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“Hello incoming students, and welcome to MIT, Inc.! Here at the corporation, or as we like to call it, the ‘Institute,’ you’ll be greeted with the latest synergy between academia and the rest of the world; the corporate college.

“At MIT, Inc., you deserve to be treated like the valued customer you are. We understand some of you have been dissatisfied with your purchase. We appreciate your concern — Your opinion is important to us.”

Sadly, this kind of corporate jargon may not be too far from where MIT is heading. For years, at least the apocryphal story of “All Tech men carry batteries” was believable; we thought that the administration would support students and would stand up for academic values that the community believed in. Were we wrong?

Last Friday’s student sit-in protest in Lobby 7 is only the most recent manifestation of a growing sentiment among students that their concerns and interests are too often brushed aside. The active participants in the “Real Campaign for Students,” while themselves only a small segment of the student population, are a sign that many other students — graduate and undergraduate, east-side, west-side, or neither — think the administration isn’t listening.

Time and again, administrators have shown that they do not view students as partners in making policy. Repeatedly, student opinion has been solicited and largely ignored (the W1 Steering Committee and the Blue Ribbon Committee on Dining), or simply never solicited in the first place (the shuttering of Green Hall).

The administration’s imprudent kneejerk reaction to Star A. Simpson’s run-in with the state police at Logan Airport further reinforced the conception that MIT has evolved from an academic institution into a corporation, more concerned with public relations and fundraising than our values.

At the time that MIT threw Simpson under the bus, the Institute was employing an experienced spin artist from an HMO, Deborah Loeb Bohren, to coordinate our public relations strategy. Bohren silently left the institute a few months later.

The reaction to the Simpson controversy became so contentious that the then Undergraduate Association and Graduate Student Council presidents, Martin F. Holmes ’08 and Leeland Ekstrom G, were driven to address the issue in a column in the Faculty Newsletter (Vol. XX No. 4, March / April 2008). That column led to negotiations and ultimately an attempted solution — the establishment of the Task Force on Student Engagement — but this one committee, even if it works, is only a start.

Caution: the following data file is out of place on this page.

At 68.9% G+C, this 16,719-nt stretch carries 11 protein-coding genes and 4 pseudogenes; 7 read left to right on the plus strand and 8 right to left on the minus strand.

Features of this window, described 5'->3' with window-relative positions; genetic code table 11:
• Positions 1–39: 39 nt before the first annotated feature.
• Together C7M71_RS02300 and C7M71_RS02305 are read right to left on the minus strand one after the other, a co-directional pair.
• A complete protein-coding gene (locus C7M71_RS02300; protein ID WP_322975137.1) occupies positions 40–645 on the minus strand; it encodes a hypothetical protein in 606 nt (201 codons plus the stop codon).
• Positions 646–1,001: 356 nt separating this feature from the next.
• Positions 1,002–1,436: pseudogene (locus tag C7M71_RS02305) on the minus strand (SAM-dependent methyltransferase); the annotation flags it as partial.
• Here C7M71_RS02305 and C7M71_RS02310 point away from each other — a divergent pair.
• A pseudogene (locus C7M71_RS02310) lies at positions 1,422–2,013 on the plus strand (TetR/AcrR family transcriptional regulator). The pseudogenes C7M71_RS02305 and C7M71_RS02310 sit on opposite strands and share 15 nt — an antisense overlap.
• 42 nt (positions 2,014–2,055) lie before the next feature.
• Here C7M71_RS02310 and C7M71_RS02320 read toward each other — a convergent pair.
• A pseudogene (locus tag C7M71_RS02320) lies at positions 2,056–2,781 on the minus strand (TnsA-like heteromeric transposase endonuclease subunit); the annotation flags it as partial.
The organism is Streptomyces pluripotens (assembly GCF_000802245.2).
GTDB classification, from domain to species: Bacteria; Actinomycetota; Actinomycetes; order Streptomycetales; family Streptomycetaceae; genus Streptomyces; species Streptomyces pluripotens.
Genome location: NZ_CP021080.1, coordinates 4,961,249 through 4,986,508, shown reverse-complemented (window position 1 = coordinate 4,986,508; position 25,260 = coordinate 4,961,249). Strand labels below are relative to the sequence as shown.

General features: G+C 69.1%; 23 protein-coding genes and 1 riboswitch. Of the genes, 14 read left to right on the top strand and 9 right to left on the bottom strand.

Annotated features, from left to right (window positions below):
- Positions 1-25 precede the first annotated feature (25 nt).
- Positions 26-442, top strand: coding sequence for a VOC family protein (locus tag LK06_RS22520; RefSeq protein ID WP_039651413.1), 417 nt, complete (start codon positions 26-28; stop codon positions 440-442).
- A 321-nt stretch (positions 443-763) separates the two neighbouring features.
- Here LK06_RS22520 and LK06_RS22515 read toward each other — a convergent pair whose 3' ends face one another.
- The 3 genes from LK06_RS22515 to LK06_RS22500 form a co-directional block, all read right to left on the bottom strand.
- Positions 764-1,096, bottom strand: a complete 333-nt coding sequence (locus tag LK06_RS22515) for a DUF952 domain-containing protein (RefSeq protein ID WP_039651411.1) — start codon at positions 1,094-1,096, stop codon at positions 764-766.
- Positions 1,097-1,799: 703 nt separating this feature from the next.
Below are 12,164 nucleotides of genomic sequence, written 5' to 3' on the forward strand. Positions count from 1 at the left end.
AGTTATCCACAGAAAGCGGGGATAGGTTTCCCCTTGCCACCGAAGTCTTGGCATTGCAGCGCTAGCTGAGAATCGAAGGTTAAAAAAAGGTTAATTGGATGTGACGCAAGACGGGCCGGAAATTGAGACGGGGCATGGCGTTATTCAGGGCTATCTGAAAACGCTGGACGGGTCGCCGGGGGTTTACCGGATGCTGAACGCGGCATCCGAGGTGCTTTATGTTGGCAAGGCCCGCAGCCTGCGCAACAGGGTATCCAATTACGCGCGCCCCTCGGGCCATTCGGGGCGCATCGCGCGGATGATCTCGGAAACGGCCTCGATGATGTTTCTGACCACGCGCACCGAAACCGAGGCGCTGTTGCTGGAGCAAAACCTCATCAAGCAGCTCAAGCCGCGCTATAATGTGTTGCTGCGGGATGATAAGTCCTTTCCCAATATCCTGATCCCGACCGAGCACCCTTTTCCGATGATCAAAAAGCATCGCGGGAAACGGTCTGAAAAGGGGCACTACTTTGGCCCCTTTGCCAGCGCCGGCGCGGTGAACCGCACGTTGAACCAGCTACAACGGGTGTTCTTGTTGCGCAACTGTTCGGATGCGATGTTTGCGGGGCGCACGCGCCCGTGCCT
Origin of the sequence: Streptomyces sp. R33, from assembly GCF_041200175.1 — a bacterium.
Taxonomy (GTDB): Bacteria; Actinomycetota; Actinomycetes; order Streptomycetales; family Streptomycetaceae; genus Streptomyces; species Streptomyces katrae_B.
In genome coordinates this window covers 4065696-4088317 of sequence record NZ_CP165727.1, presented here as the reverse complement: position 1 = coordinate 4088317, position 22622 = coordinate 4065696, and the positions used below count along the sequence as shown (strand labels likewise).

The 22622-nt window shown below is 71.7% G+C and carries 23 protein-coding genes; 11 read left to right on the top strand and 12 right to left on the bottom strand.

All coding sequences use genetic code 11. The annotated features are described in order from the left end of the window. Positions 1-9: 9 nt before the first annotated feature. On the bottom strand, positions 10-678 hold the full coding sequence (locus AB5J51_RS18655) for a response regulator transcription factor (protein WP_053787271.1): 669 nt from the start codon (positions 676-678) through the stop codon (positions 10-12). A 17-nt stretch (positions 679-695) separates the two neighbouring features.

MIT teaches us that modern innovation is the fruit of cooperative effort. Some of the most successful firms of the “new economy” have succeeded because of a purposefully porous and inclusive decision-making process: good ideas trickle up from all elements of the company. Suppose MIT has gone irreversibly corporate. There is still hope: we can hope that MIT will be an example of the kind of organization it teaches us to lead.

By incorporating students into high-level policymaking, the Institute can achieve three key goals. First, the result of any collaborative process will have solutions that aren’t divisive; even if they don’t differ much from what MIT would have decided anyway, students’ input will help make decisions thoughtful and tailored to our unique community. Second, the process of public discussion and consensus-building across campus will create a stronger, more cohesive campus community — a clear win for MIT for fundraising if nothing else. Finally, an open paradigm for change will give students more opportunities to become leaders.

If you believe the stereotype that “too many MIT graduates end up working for Harvard grads” because of differences in our leadership skills, then perhaps you’ll also agree that we should try to reverse the trend. MIT should let its students become leaders by helping chart the future of their school.

We could call it a teaching moment.